One thing that I try to do is use my units in other theaters while at the same time keeping an eye on how I can 'teleport' units back to the home front if I face an emergency. Convoys are very useful for this purpose, as is purposefully getting my units dislodged so that I can rebuild them back home.

In my own experience playing Russia, there is even something to be said about defense in depth. It's tricky to get right because you absolutely do need to keep supply center losses at a minimum when you are facing an invasion, (and unlike the real-world Russia, there aren't many places that Russia can retreat to in Diplomacy) but it is possible!

One particular consideration to keep in mind is the difference between Spring and Fall phases. It can often be beneficial to lose a home SC in a Spring phase if you have a better shot of occupying it in the Fall phase. If done right, you can even force disband an enemy unit in the process, which gives you valuable time as that unit is removed from the frontline.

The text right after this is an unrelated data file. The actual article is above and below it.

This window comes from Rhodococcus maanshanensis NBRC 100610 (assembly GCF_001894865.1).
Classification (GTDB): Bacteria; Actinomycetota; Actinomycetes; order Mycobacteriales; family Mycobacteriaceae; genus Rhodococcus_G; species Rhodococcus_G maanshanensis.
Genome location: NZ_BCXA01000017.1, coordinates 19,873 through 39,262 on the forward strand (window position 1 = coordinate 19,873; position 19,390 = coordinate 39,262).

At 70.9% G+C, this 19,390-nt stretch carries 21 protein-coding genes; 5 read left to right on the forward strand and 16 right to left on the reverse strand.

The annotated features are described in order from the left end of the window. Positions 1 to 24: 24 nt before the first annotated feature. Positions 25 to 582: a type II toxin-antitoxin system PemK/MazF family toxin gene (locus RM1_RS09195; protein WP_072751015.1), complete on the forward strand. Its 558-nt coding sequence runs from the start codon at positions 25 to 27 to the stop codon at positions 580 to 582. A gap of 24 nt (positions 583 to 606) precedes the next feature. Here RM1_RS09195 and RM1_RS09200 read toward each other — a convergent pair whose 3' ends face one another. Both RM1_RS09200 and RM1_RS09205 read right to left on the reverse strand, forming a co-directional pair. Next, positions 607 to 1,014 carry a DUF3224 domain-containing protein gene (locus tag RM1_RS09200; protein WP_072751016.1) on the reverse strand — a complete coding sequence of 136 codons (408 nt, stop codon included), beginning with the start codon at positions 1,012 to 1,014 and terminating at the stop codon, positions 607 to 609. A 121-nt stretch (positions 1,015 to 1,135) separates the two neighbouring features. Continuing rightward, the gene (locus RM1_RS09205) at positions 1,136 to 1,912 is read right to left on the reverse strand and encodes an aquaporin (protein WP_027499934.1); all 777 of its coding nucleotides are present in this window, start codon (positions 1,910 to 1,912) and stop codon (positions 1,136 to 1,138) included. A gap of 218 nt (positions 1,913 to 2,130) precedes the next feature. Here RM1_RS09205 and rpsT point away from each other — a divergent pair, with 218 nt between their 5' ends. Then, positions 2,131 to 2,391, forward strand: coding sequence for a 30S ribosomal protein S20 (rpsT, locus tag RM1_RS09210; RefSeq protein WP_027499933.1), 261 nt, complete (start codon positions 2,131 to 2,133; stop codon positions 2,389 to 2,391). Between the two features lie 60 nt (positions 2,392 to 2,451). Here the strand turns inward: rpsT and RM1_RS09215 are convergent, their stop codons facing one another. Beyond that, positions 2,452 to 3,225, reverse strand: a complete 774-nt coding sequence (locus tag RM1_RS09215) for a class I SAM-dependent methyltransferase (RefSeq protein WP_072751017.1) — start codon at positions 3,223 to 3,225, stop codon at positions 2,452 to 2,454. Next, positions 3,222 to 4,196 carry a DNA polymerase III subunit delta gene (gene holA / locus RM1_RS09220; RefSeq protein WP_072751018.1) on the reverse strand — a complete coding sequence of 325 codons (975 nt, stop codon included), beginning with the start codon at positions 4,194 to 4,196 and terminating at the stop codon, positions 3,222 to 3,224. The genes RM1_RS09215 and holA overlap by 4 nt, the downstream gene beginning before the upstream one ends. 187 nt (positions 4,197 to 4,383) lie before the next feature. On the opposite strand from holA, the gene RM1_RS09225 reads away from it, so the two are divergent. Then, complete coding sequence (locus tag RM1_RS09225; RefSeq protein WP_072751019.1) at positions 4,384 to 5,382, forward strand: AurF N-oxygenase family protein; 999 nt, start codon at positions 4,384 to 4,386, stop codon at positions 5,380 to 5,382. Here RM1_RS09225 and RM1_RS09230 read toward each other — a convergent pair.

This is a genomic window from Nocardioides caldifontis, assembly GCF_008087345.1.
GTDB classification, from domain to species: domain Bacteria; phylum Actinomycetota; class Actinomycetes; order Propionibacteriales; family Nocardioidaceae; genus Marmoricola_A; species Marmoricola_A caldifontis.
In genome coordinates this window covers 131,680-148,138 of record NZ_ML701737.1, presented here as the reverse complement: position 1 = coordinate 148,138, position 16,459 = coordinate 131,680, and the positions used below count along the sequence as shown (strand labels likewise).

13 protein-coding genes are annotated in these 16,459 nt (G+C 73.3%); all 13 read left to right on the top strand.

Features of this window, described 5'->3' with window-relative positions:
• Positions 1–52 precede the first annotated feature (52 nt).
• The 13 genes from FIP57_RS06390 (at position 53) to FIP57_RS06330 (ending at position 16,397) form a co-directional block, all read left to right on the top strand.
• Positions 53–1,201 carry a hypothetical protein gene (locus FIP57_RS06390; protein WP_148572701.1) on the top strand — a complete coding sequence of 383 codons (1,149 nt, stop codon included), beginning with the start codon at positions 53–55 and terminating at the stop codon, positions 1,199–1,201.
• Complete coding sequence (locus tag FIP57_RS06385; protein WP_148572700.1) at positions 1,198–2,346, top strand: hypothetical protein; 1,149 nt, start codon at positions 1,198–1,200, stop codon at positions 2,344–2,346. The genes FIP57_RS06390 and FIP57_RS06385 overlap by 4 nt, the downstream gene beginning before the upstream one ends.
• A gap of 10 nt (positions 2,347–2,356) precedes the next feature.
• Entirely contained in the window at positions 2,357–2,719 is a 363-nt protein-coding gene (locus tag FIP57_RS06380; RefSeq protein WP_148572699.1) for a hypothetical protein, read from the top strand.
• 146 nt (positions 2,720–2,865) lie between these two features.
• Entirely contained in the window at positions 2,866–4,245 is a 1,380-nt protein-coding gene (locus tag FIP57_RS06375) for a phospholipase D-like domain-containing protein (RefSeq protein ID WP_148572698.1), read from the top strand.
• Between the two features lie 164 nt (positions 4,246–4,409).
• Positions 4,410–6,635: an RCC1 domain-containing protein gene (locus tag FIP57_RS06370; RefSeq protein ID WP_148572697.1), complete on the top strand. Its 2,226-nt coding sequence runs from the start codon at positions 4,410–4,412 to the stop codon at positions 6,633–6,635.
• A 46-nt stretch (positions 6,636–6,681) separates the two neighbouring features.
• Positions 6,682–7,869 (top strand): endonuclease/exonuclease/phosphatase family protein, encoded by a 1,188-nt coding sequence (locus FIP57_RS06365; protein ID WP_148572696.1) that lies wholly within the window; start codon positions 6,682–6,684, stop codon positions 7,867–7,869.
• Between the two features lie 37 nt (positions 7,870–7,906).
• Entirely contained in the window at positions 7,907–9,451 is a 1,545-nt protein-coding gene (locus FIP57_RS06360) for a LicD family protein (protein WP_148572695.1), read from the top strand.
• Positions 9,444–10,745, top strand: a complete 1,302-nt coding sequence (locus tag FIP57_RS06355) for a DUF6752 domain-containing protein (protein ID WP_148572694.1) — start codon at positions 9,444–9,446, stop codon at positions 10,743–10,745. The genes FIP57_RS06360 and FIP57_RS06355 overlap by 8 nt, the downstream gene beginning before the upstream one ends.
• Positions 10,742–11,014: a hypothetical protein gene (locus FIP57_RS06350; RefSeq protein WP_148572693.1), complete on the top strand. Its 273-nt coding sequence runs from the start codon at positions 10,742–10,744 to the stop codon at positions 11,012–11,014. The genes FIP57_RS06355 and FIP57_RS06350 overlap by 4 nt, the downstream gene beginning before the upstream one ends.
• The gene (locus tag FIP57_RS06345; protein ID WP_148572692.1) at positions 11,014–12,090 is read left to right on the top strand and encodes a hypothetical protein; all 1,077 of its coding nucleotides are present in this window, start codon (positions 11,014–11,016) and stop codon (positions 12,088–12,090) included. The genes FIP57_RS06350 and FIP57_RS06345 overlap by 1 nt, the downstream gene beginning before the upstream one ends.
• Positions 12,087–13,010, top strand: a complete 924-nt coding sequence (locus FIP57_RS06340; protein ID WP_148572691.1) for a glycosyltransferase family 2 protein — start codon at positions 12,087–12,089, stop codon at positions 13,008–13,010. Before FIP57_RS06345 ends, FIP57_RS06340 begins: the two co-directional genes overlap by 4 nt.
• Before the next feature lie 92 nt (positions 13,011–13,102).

In general, I favor a ju-jitsu sort of tactical mentality. If I know where my opponent is likely to move, I can plan countermeasures accordingly. Just because the enemy has reached my homeland, that doesn't mean that I would abandon that tactical mindset.

That said, if I intend to launch an invasion of another Great Power, I absolutely would plan a decapitation strike against my opponent's home SC's, since I can then maneuver to force disband their remaining units without worrying about them getting rebuilt. Once the enemy's home SC's (or most of them, anyway) are firmly under my control, and their unit count drops to a manageable level, I then usually try to enter negotiations with my vanquished foe.

Why? Because their remaining units are already on the frontline, whereas my home SC's are far from the frontline, and it would take years to bring my new units from my home SC's to the frontline. In fact, if possible, I would be very happy leave a home SC under foreign occupation if it lets me control a foreign unit on the other side of the board.

I do like your point about Austria-Hungary and Turkey collaborating! It's especially amusing if you trust each other enough to stage fighting and disputes against each other: